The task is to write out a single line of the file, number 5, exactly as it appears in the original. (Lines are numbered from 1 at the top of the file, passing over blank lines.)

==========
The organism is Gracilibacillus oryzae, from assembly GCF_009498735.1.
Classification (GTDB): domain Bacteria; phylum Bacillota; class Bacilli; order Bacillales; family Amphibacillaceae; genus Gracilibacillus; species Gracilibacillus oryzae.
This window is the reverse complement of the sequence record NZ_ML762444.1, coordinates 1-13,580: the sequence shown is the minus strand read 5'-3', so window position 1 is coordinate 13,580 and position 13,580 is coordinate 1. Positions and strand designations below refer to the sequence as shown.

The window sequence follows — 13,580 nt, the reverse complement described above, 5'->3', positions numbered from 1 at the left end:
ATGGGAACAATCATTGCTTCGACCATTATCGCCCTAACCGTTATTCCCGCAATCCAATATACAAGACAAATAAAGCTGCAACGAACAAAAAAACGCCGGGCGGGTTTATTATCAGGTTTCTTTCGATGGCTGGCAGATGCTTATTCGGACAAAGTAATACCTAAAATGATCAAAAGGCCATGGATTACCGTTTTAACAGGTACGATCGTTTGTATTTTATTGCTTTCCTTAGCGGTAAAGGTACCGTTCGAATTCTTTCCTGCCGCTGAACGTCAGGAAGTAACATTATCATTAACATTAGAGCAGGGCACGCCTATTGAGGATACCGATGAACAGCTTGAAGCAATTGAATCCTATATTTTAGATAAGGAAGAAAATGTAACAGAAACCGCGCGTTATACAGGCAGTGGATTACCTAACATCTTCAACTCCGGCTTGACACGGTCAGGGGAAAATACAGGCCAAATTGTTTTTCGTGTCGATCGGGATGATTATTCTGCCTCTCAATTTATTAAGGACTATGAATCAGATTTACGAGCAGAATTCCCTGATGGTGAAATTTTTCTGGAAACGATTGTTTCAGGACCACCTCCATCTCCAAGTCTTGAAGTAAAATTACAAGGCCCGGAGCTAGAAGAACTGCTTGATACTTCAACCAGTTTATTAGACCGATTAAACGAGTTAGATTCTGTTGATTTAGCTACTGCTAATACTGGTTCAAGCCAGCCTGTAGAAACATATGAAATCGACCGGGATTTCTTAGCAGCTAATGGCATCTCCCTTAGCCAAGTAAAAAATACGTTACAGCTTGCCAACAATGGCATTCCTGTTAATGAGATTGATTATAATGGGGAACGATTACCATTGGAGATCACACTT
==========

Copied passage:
ATGGGAACAATCATTGCTTCGACCATTATCGCCCTAACCGTTATTCCCGCAATCCAATATACAAGACAAATAAAGCTGCAACGAACAAAAAAACGCCGGGCGGGTTTATTATCAGGTTTCTTTCGATGGCTGGCAGATGCTTATTCGGACAAAGTAATACCTAAAATGATCAAAAGGCCATGGATTACCGTTTTAACAGGTACGATCGTTTGTATTTTATTGCTTTCCTTAGCGGTAAAGGTACCGTTCGAATTCTTTCCTGCCGCTGAACGTCAGGAAGTAACATTATCATTAACATTAGAGCAGGGCACGCCTATTGAGGATACCGATGAACAGCTTGAAGCAATTGAATCCTATATTTTAGATAAGGAAGAAAATGTAACAGAAACCGCGCGTTATACAGGCAGTGGATTACCTAACATCTTCAACTCCGGCTTGACACGGTCAGGGGAAAATACAGGCCAAATTGTTTTTCGTGTCGATCGGGATGATTATTCTGCCTCTCAATTTATTAAGGACTATGAATCAGATTTACGAGCAGAATTCCCTGATGGTGAAATTTTTCTGGAAACGATTGTTTCAGGACCACCTCCATCTCCAAGTCTTGAAGTAAAATTACAAGGCCCGGAGCTAGAAGAACTGCTTGATACTTCAACCAGTTTATTAGACCGATTAAACGAGTTAGATTCTGTTGATTTAGCTACTGCTAATACTGGTTCAAGCCAGCCTGTAGAAACATATGAAATCGACCGGGATTTCTTAGCAGCTAATGGCATCTCCCTTAGCCAAGTAAAAAATACGTTACAGCTTGCCAACAATGGCATTCCTGTTAATGAGATTGATTATAATGGGGAACGATTACCATTGGAGATCACACTT